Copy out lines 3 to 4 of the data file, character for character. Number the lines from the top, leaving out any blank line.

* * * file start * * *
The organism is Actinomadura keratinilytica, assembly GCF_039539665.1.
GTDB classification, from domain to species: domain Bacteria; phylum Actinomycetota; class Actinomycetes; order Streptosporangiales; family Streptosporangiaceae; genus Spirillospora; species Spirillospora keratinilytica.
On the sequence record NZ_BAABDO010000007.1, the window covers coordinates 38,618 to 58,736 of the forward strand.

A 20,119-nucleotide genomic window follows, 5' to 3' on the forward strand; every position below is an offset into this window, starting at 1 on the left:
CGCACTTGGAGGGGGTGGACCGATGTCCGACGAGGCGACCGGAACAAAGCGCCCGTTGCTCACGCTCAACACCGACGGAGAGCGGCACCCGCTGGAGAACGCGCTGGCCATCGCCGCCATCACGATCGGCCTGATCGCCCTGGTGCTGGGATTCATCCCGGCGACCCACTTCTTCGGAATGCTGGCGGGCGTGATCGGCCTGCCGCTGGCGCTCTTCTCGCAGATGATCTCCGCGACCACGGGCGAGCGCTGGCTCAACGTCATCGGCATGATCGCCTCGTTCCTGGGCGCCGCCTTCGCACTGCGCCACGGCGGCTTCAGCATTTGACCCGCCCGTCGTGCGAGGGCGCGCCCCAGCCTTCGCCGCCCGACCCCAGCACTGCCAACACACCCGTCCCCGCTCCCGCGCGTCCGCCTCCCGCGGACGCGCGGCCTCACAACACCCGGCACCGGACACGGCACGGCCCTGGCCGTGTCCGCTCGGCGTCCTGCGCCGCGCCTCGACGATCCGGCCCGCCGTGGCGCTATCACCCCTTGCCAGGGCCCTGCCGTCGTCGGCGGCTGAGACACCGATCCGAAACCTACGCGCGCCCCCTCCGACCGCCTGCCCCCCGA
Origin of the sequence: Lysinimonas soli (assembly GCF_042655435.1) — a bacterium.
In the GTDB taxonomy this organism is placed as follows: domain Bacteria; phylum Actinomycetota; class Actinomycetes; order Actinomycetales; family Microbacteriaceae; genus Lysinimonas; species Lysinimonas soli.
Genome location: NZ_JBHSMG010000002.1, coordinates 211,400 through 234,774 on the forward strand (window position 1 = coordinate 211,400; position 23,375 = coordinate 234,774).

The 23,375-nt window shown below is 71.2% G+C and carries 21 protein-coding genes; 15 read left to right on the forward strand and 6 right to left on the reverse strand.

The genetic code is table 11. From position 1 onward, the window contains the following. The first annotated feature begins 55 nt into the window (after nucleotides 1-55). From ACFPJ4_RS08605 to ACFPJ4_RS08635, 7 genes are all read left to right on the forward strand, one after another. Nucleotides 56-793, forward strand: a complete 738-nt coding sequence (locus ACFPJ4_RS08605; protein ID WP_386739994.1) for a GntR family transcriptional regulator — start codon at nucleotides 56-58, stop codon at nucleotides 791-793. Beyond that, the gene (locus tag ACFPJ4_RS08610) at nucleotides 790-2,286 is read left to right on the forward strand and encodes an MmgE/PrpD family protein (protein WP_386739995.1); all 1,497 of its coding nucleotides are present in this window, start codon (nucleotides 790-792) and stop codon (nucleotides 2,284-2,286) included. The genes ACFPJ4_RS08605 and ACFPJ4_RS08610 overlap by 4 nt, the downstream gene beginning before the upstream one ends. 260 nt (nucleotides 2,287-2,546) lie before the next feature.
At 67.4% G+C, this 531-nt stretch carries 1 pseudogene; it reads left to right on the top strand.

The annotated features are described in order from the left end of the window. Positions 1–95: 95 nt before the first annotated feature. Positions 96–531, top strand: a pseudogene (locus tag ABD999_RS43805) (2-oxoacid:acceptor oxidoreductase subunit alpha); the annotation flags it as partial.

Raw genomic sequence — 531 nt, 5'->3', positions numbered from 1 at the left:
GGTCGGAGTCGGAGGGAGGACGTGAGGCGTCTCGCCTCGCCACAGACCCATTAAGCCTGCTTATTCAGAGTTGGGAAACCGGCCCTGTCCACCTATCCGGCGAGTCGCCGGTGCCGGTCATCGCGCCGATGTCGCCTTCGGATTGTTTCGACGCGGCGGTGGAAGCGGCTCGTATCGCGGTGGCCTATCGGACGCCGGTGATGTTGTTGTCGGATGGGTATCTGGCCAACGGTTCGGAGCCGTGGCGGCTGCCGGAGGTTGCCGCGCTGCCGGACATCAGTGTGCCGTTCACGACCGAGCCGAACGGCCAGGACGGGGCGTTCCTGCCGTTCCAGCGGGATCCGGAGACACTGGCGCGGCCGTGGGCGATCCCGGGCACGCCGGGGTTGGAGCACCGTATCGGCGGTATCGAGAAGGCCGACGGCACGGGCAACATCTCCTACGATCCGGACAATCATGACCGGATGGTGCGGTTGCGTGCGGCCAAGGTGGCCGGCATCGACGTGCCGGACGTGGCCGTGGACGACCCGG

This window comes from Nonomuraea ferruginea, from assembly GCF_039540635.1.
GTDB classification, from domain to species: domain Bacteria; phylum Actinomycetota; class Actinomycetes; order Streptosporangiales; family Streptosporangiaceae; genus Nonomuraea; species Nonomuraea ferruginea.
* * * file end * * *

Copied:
On the sequence record NZ_BAABDO010000007.1, the window covers coordinates 38,618 to 58,736 of the forward strand.

A 20,119-nucleotide genomic window follows, 5' to 3' on the forward strand; every position below is an offset into this window, starting at 1 on the left: